- Thus the employer would fund the STD plan, similarly to what it does for sick leave, at 100% of salary.
- There would be no contributions from employees to finance the STD plan.
4. Pension contributions when in receipt of STD and LTD benefits
- The handling of pension contributions with respect to paid and unpaid leave would remain unchanged.
- For pension contribution purposes, when an employee is on sick leave or is in receipt of 100% of salary in the form of STD benefits, he or she would be considered to be on paid leave and would continue to make normal pension contributions.
- An employee in receipt of 70% of salary in benefits, however, would be considered to be on unpaid leave and would not pay immediately his or her share of pension contributions.
- In such cases, contributions would be paid only when the employee returns to work.
- Upon the employee’s return to work, contributions would be doubled for a period equivalent to the period during which the employee was in receipt of benefits worth 70% of salary (i.e., during which no contributions were made).
5. The service provider (insurance company) and the appeals process
- The service provider’s role would be to provide various services: case management, claims adjudication, return-to-work assistance, and data reporting.
- If the service provider was to refuse a claim or decide to discontinue payment of benefits, an employee would need to challenge the service provider’s decision in order to receive or continue to receive benefits.
- To challenge the decision the employee would appeal the decision before the service provider at a first level, then at a second level of authority.
- So, the appeal process would include two steps where the service provider makes the decision.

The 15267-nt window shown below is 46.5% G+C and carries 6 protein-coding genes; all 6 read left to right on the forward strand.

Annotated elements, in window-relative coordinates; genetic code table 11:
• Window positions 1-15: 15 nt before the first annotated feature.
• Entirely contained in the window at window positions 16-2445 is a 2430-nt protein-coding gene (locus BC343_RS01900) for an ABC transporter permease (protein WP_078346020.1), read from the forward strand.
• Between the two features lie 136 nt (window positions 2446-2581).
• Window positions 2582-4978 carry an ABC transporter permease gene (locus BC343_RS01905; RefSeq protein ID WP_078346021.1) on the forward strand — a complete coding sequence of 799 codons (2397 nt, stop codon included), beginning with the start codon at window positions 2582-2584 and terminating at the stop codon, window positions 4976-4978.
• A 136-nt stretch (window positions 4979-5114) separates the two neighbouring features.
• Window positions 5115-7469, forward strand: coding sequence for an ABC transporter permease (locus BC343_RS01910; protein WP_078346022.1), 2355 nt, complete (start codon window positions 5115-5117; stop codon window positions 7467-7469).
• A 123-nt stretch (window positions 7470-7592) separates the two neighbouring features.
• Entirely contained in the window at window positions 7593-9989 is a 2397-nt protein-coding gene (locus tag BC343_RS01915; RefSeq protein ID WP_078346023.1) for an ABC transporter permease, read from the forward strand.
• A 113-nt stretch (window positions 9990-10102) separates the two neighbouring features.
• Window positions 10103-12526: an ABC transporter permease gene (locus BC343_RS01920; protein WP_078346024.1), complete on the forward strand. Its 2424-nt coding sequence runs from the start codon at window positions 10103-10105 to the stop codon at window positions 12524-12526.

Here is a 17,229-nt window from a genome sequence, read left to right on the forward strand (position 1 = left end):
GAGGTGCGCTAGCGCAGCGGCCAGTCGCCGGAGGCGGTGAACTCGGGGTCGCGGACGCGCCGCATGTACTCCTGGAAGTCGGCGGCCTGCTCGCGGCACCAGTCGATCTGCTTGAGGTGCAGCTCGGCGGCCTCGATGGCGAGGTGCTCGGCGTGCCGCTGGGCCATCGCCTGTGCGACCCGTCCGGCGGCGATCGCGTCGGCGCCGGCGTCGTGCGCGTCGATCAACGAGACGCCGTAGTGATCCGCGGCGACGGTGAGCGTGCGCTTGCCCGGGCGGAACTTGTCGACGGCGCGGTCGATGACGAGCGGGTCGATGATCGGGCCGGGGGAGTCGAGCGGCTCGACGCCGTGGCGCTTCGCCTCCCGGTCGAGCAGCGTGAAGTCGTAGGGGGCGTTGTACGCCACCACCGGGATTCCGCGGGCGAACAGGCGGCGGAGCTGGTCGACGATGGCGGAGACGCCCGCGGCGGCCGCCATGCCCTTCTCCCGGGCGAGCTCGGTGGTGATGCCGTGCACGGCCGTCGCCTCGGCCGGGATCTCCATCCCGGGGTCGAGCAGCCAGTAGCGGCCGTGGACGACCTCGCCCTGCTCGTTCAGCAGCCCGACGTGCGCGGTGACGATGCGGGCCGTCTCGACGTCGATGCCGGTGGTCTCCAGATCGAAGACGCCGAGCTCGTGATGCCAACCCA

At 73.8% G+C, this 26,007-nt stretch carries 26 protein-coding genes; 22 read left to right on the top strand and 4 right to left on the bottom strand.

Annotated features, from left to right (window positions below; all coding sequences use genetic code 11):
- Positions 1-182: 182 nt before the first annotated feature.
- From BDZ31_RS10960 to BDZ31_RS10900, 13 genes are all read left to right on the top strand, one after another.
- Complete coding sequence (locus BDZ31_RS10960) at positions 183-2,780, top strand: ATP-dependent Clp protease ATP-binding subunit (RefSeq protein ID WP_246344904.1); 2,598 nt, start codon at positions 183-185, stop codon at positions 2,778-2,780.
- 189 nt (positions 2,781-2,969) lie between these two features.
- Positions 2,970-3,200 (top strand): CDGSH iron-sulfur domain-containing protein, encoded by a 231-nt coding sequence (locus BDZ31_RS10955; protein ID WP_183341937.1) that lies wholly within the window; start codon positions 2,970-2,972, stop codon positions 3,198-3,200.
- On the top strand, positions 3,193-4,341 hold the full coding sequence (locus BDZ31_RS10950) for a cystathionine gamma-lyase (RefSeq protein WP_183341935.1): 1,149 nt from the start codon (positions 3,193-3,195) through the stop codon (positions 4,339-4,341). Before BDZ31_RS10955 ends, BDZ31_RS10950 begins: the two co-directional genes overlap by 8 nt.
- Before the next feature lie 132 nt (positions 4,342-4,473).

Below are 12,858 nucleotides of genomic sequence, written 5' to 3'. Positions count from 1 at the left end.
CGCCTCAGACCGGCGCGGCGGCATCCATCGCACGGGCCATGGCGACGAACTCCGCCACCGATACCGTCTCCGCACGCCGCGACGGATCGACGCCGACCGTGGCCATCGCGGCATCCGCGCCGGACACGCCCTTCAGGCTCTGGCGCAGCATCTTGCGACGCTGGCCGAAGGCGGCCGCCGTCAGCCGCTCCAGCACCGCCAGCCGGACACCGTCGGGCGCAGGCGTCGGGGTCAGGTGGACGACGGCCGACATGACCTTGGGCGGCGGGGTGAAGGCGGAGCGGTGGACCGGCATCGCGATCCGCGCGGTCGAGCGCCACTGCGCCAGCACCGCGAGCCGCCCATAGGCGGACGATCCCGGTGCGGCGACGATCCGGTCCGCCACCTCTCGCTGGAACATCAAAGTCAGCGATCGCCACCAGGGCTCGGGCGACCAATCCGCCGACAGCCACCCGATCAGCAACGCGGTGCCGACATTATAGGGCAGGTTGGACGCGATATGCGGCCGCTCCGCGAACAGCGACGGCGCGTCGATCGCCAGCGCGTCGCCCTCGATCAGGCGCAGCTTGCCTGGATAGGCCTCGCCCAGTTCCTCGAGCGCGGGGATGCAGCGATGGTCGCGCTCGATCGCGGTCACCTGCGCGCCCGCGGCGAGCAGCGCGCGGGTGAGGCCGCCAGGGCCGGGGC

- For appeals rejected at the second level, employees would have the option of appealing to a third level: at the third level the decision would probably rest with a Board of Management.
6. Cooperation with the service provider
- To be approved for benefits and to continue to receive benefits, an employee would be required to cooperate in the establishment of a return-to-work plan, or participate in an accommodation process, depending on the employee’s circumstances.
- A refusal in either case would lead to a discontinuing of benefits.
E. It is important to emphasize that what was presented at the bargaining tables is the current iteration of a plan designed by the employer. There may be further changes as the employer works towards finalizing an RFP for the spring of 2015.
F. While the employer can design and implement unilaterally an STD plan, it can only address the matter of sick leave at the bargaining table in negotiations with bargaining agents, your representatives.
G. The following are subject to the bargaining process: (1) matters that are already in the collective agreement, e.g., sick leave provisions (the number of days per year, carry-over, what to do with sick leave banks, etc.), injury-on-duty leave and other related provisions; (2) the inclusion in the collective agreement of elements relating to the STD plan, or the STD plan in its entirety, and of elements relating to the LTD plan, or the LTD plan in its entirety.